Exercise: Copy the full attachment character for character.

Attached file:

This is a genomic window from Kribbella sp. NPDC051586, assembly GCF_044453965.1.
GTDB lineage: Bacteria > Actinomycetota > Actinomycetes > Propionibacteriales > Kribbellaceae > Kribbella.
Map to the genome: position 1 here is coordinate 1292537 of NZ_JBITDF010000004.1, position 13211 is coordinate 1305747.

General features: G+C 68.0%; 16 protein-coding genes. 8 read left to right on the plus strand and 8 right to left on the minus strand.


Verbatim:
This is a genomic window from Kribbella sp. NPDC051586, assembly GCF_044453965.1.
GTDB lineage: Bacteria > Actinomycetota > Actinomycetes > Propionibacteriales > Kribbellaceae > Kribbella.
Map to the genome: position 1 here is coordinate 1292537 of NZ_JBITDF010000004.1, position 13211 is coordinate 1305747.

General features: G+C 68.0%; 16 protein-coding genes. 8 read left to right on the plus strand and 8 right to left on the minus strand.